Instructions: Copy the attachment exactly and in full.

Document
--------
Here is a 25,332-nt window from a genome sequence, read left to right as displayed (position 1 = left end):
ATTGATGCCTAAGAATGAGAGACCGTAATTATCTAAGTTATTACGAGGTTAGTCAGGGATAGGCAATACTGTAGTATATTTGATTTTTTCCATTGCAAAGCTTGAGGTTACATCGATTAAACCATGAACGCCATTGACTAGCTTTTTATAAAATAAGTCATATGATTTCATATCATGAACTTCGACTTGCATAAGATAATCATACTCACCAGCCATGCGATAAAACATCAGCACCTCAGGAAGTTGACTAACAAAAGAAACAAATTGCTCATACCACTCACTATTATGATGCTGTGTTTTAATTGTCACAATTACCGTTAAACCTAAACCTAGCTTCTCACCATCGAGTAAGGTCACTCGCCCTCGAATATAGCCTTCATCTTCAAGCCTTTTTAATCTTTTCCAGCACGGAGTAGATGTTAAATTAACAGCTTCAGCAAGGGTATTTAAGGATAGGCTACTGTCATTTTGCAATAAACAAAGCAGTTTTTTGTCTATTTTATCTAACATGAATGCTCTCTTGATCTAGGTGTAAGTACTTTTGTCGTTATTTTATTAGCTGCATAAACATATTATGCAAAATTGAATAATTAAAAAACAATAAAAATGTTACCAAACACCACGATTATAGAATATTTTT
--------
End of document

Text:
Here is a 25,332-nt window from a genome sequence, read left to right as displayed (position 1 = left end):
ATTGATGCCTAAGAATGAGAGACCGTAATTATCTAAGTTATTACGAGGTTAGTCAGGGATAGGCAATACTGTAGTATATTTGATTTTTTCCATTGCAAAGCTTGAGGTTACATCGATTAAACCATGAACGCCATTGACTAGCTTTTTATAAAATAAGTCATATGATTTCATATCATGAACTTCGACTTGCATAAGATAATCATACTCACCAGCCATGCGATAAAACATCAGCACCTCAGGAAGTTGACTAACAAAAGAAACAAATTGCTCATACCACTCACTATTATGATGCTGTGTTTTAATTGTCACAATTACCGTTAAACCTAAACCTAGCTTCTCACCATCGAGTAAGGTCACTCGCCCTCGAATATAGCCTTCATCTTCAAGCCTTTTTAATCTTTTCCAGCACGGAGTAGATGTTAAATTAACAGCTTCAGCAAGGGTATTTAAGGATAGGCTACTGTCATTTTGCAATAAACAAAGCAGTTTTTTGTCTATTTTATCTAACATGAATGCTCTCTTGATCTAGGTGTAAGTACTTTTGTCGTTATTTTATTAGCTGCATAAACATATTATGCAAAATTGAATAATTAAAAAACAATAAAAATGTTACCAAACACCACGATTATAGAATATTTTT